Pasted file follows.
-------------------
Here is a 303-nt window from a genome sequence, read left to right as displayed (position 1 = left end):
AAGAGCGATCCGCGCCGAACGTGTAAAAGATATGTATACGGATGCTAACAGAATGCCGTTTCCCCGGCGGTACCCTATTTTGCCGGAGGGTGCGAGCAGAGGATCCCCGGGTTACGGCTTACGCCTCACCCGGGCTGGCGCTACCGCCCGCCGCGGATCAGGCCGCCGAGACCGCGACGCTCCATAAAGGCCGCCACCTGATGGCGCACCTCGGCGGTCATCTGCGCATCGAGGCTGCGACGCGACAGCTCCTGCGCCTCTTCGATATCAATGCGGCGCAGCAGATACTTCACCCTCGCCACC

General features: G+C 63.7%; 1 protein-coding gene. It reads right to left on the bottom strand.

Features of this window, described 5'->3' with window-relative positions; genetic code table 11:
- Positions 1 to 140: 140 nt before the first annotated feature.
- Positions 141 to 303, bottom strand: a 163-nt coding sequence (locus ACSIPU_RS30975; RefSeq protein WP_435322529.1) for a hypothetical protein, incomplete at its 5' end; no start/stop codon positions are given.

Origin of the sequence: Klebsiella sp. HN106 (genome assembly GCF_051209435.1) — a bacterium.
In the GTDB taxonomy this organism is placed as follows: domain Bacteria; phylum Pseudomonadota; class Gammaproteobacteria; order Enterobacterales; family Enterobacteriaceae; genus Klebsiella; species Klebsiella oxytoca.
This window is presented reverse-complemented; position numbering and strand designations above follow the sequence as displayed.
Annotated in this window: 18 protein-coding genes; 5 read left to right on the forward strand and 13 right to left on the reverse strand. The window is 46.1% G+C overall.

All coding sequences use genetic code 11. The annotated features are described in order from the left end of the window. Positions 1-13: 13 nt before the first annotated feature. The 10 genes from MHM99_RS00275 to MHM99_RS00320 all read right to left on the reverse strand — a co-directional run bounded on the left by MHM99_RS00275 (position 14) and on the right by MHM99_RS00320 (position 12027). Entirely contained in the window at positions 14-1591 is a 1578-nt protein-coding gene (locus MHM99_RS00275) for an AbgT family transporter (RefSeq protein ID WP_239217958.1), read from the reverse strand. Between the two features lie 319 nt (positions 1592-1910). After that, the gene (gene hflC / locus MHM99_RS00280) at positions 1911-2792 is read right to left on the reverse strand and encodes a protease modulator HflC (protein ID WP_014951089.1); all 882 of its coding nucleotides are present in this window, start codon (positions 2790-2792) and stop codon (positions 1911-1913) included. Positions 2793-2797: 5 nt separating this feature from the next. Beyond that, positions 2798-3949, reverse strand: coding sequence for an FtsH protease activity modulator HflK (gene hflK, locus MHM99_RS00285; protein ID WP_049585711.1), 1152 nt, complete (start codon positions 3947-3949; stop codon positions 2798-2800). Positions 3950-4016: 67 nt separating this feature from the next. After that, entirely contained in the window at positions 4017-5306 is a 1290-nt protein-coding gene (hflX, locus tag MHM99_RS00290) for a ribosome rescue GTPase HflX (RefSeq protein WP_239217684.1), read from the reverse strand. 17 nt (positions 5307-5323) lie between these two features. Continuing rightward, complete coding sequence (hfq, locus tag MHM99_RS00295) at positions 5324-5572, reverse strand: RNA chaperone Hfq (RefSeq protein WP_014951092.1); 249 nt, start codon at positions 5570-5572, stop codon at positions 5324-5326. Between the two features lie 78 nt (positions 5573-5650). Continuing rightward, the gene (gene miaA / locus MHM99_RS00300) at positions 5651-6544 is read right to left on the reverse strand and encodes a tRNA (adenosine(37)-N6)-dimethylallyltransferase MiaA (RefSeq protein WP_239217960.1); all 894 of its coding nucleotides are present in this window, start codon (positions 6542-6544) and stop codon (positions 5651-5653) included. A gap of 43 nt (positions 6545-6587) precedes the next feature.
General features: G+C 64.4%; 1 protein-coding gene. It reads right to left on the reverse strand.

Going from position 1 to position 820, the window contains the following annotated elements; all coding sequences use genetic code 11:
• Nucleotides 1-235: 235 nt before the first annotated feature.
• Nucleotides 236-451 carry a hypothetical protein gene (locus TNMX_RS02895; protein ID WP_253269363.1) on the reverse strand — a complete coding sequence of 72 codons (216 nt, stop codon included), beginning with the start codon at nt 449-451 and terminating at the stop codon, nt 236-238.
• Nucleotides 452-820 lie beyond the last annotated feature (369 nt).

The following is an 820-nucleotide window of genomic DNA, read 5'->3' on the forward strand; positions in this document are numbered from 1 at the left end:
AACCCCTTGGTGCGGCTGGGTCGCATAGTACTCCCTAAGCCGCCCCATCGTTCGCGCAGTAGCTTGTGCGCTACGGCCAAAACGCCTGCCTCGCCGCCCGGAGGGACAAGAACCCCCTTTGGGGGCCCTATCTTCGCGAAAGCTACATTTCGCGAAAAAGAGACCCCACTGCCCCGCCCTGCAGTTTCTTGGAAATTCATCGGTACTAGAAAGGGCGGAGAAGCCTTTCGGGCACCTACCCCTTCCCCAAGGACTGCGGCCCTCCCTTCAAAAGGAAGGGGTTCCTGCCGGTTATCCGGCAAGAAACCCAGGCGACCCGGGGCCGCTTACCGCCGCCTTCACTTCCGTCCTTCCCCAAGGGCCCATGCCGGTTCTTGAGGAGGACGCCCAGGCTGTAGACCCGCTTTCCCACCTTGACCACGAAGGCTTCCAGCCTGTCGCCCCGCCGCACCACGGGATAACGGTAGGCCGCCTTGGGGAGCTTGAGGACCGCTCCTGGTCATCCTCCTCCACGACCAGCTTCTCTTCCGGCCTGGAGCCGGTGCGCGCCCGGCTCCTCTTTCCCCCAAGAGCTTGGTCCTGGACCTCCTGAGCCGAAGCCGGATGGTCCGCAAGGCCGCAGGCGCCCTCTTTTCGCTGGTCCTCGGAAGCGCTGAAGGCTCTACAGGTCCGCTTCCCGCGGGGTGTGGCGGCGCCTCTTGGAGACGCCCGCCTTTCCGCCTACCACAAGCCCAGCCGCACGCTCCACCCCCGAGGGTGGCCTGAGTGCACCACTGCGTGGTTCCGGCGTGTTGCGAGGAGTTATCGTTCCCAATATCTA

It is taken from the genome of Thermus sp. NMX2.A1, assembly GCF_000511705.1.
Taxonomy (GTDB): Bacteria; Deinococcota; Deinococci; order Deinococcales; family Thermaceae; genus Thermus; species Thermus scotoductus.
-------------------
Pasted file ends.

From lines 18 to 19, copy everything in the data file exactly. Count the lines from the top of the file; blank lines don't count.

AACCCCTTGGTGCGGCTGGGTCGCATAGTACTCCCTAAGCCGCCCCATCGTTCGCGCAGTAGCTTGTGCGCTACGGCCAAAACGCCTGCCTCGCCGCCCGGAGGGACAAGAACCCCCTTTGGGGGCCCTATCTTCGCGAAAGCTACATTTCGCGAAAAAGAGACCCCACTGCCCCGCCCTGCAGTTTCTTGGAAATTCATCGGTACTAGAAAGGGCGGAGAAGCCTTTCGGGCACCTACCCCTTCCCCAAGGACTGCGGCCCTCCCTTCAAAAGGAAGGGGTTCCTGCCGGTTATCCGGCAAGAAACCCAGGCGACCCGGGGCCGCTTACCGCCGCCTTCACTTCCGTCCTTCCCCAAGGGCCCATGCCGGTTCTTGAGGAGGACGCCCAGGCTGTAGACCCGCTTTCCCACCTTGACCACGAAGGCTTCCAGCCTGTCGCCCCGCCGCACCACGGGATAACGGTAGGCCGCCTTGGGGAGCTTGAGGACCGCTCCTGGTCATCCTCCTCCACGACCAGCTTCTCTTCCGGCCTGGAGCCGGTGCGCGCCCGGCTCCTCTTTCCCCCAAGAGCTTGGTCCTGGACCTCCTGAGCCGAAGCCGGATGGTCCGCAAGGCCGCAGGCGCCCTCTTTTCGCTGGTCCTCGGAAGCGCTGAAGGCTCTACAGGTCCGCTTCCCGCGGGGTGTGGCGGCGCCTCTTGGAGACGCCCGCCTTTCCGCCTACCACAAGCCCAGCCGCACGCTCCACCCCCGAGGGTGGCCTGAGTGCACCACTGCGTGGTTCCGGCGTGTTGCGAGGAGTTATCGTTCCCAATATCTA

It is taken from the genome of Thermus sp. NMX2.A1, assembly GCF_000511705.1.